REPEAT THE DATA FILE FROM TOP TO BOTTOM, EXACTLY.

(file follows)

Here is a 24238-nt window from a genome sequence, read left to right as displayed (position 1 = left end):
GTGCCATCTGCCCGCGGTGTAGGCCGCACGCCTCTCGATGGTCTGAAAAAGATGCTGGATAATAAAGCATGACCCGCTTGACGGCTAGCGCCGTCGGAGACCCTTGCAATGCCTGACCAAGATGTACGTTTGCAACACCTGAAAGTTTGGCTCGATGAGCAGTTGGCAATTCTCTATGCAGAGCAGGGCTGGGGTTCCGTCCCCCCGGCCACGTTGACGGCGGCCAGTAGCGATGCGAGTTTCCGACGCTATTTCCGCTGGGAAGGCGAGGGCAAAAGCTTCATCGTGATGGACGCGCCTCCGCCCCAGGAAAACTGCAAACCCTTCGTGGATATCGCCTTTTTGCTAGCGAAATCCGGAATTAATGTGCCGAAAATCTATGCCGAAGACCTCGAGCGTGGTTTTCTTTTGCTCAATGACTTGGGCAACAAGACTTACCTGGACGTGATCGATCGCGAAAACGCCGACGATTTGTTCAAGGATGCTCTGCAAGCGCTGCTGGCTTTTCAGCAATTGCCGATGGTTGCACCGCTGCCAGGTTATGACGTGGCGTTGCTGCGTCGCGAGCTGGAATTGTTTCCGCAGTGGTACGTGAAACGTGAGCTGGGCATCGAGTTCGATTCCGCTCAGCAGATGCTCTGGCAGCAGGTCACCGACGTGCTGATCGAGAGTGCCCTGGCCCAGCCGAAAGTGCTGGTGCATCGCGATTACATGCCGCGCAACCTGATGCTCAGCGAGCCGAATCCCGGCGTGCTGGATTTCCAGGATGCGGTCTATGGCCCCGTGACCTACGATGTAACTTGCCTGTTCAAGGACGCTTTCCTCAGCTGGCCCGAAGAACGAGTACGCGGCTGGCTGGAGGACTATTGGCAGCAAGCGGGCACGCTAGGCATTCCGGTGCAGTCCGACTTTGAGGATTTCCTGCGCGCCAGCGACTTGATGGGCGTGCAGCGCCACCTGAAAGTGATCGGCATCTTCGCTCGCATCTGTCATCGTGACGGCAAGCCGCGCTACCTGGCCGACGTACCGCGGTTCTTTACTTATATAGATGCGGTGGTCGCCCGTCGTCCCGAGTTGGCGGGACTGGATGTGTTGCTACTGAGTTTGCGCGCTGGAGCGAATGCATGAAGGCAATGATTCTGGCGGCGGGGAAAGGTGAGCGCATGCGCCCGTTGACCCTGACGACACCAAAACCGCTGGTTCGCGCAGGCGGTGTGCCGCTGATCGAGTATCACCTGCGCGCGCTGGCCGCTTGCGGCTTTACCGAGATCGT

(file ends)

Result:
Here is a 24238-nt window from a genome sequence, read left to right as displayed (position 1 = left end):
GTGCCATCTGCCCGCGGTGTAGGCCGCACGCCTCTCGATGGTCTGAAAAAGATGCTGGATAATAAAGCATGACCCGCTTGACGGCTAGCGCCGTCGGAGACCCTTGCAATGCCTGACCAAGATGTACGTTTGCAACACCTGAAAGTTTGGCTCGATGAGCAGTTGGCAATTCTCTATGCAGAGCAGGGCTGGGGTTCCGTCCCCCCGGCCACGTTGACGGCGGCCAGTAGCGATGCGAGTTTCCGACGCTATTTCCGCTGGGAAGGCGAGGGCAAAAGCTTCATCGTGATGGACGCGCCTCCGCCCCAGGAAAACTGCAAACCCTTCGTGGATATCGCCTTTTTGCTAGCGAAATCCGGAATTAATGTGCCGAAAATCTATGCCGAAGACCTCGAGCGTGGTTTTCTTTTGCTCAATGACTTGGGCAACAAGACTTACCTGGACGTGATCGATCGCGAAAACGCCGACGATTTGTTCAAGGATGCTCTGCAAGCGCTGCTGGCTTTTCAGCAATTGCCGATGGTTGCACCGCTGCCAGGTTATGACGTGGCGTTGCTGCGTCGCGAGCTGGAATTGTTTCCGCAGTGGTACGTGAAACGTGAGCTGGGCATCGAGTTCGATTCCGCTCAGCAGATGCTCTGGCAGCAGGTCACCGACGTGCTGATCGAGAGTGCCCTGGCCCAGCCGAAAGTGCTGGTGCATCGCGATTACATGCCGCGCAACCTGATGCTCAGCGAGCCGAATCCCGGCGTGCTGGATTTCCAGGATGCGGTCTATGGCCCCGTGACCTACGATGTAACTTGCCTGTTCAAGGACGCTTTCCTCAGCTGGCCCGAAGAACGAGTACGCGGCTGGCTGGAGGACTATTGGCAGCAAGCGGGCACGCTAGGCATTCCGGTGCAGTCCGACTTTGAGGATTTCCTGCGCGCCAGCGACTTGATGGGCGTGCAGCGCCACCTGAAAGTGATCGGCATCTTCGCTCGCATCTGTCATCGTGACGGCAAGCCGCGCTACCTGGCCGACGTACCGCGGTTCTTTACTTATATAGATGCGGTGGTCGCCCGTCGTCCCGAGTTGGCGGGACTGGATGTGTTGCTACTGAGTTTGCGCGCTGGAGCGAATGCATGAAGGCAATGATTCTGGCGGCGGGGAAAGGTGAGCGCATGCGCCCGTTGACCCTGACGACACCAAAACCGCTGGTTCGCGCAGGCGGTGTGCCGCTGATCGAGTATCACCTGCGCGCGCTGGCCGCTTGCGGCTTTACCGAGATCGT